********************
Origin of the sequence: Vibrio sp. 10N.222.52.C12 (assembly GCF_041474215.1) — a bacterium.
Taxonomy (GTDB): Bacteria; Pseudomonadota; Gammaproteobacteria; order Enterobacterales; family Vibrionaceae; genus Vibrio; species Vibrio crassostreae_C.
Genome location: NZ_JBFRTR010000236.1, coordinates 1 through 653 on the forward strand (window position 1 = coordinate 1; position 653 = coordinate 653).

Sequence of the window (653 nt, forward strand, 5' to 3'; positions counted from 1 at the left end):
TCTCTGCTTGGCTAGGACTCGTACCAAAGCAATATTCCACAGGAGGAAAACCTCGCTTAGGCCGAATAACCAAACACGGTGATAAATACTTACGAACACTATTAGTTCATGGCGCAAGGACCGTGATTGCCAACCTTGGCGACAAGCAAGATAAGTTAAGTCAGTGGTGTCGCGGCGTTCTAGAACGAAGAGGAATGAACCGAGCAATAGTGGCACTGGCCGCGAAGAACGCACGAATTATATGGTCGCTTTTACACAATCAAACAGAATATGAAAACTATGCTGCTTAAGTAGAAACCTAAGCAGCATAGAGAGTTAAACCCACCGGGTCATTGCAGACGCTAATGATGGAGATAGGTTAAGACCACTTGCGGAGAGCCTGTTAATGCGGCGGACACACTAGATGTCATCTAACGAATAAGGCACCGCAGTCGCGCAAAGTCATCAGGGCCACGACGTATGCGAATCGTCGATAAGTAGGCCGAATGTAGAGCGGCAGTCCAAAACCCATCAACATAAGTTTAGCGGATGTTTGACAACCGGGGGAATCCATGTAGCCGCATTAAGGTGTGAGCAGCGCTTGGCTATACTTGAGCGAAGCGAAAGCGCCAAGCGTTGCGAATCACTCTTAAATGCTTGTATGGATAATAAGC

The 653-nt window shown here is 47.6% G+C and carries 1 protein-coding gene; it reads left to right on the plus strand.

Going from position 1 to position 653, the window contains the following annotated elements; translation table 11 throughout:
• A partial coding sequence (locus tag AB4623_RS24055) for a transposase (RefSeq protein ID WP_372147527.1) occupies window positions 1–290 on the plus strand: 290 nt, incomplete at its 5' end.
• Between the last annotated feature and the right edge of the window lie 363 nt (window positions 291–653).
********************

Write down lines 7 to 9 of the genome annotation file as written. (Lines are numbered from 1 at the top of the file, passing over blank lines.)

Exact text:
Going from position 1 to position 653, the window contains the following annotated elements; translation table 11 throughout:
• A partial coding sequence (locus tag AB4623_RS24055) for a transposase (RefSeq protein ID WP_372147527.1) occupies window positions 1–290 on the plus strand: 290 nt, incomplete at its 5' end.
• Between the last annotated feature and the right edge of the window lie 363 nt (window positions 291–653).